Dismiss Notice
Join Physics Forums Today!
The friendliest, high quality science and math community on the planet! Everyone who loves science is here!

What happens when an element is heated?

  1. May 16, 2015 #1
    Let's say we have a bar of 100% pure iron.
    We know that on a 'human' level- that which we can see with the naked eye, Iron (Fe) will "grow" when heated.
    But on an atomic level,
    Is this due to exansion of the atomic particles,
    or due to a growth of the atom itself,
    or due to an expansion in the area between the valence shells of the atoms?

    Thanks
     
  2. jcsd
  3. May 16, 2015 #2

    russ_watters

    User Avatar

    Staff: Mentor

    The effect is entirely due to the separation between the atoms increasing.
     
  4. May 16, 2015 #3

    phinds

    User Avatar
    Gold Member
    2016 Award

    It is not expansion/growth, it's the energy level of the atoms. They get so excited that they give off photons, much the same way I do when I see a really pretty girl.
     
  5. May 16, 2015 #4
    Thank you Russ.
    Phinds, perhaps you were joking, but yeah, the size of the metal does expand, just like it contracts when cooled sufficiently. As for your other statement, I think pharmaceuticals are available to help.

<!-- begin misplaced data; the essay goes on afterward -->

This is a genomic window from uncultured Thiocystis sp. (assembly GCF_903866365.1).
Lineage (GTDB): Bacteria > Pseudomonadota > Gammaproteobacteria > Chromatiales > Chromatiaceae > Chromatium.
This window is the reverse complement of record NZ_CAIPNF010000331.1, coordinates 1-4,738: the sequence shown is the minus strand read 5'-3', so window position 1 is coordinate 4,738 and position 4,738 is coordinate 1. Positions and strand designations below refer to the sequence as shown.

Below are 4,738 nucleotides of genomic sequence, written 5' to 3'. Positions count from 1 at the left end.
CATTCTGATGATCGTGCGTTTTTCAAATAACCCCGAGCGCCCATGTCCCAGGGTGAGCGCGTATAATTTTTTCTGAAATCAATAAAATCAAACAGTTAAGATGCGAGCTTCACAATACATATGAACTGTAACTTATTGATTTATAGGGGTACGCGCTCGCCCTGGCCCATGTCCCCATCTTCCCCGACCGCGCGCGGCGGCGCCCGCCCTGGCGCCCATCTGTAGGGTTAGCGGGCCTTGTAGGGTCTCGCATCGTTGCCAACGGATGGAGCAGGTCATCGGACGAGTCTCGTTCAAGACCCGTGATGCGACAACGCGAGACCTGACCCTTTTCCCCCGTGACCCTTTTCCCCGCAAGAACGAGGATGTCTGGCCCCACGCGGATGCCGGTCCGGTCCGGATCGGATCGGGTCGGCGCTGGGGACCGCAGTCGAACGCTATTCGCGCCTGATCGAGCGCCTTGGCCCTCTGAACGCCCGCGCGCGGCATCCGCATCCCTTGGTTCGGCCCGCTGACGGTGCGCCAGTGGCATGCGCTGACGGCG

6. May 16, 2015 #5

    phinds

    User Avatar
    Gold Member
    2016 Award

    Sorry, yeah, I was joking. I mean we both give off photons when heated but I didn't know about the expansion. Fortunately we have russ and others here to correct my boneheaded statements. Actually, the kind of pharmaceuticals I prefer just make it worse.

    EDIT: I want you to notice that I managed to avoid any jokes about my own expansion under the conditions mentioned.
     
  7. May 16, 2015 #6
    No problem. One thing though, I don't think that the metal would have to be heated to the point of producing photons (ie Red Hot) in order for thermal expansion to occur.
     
  8. May 16, 2015 #7

    phinds

    User Avatar
    Gold Member
    2016 Award

    It doesn't have to be red hot to emit photons, it will do that anyway. If it is hotter than its surroundings, it will emit more than it receives and if it is cooler than its surroundings it will emit fewer than it receives, but it will emit them in any case (well, maybe not in the case of supercooling it to near zero absolute).
     
  9. May 17, 2015 #8
    Much appreciated Phind
     
Know someone interested in this topic? Share this thread via Reddit, Google+, Twitter, or Facebook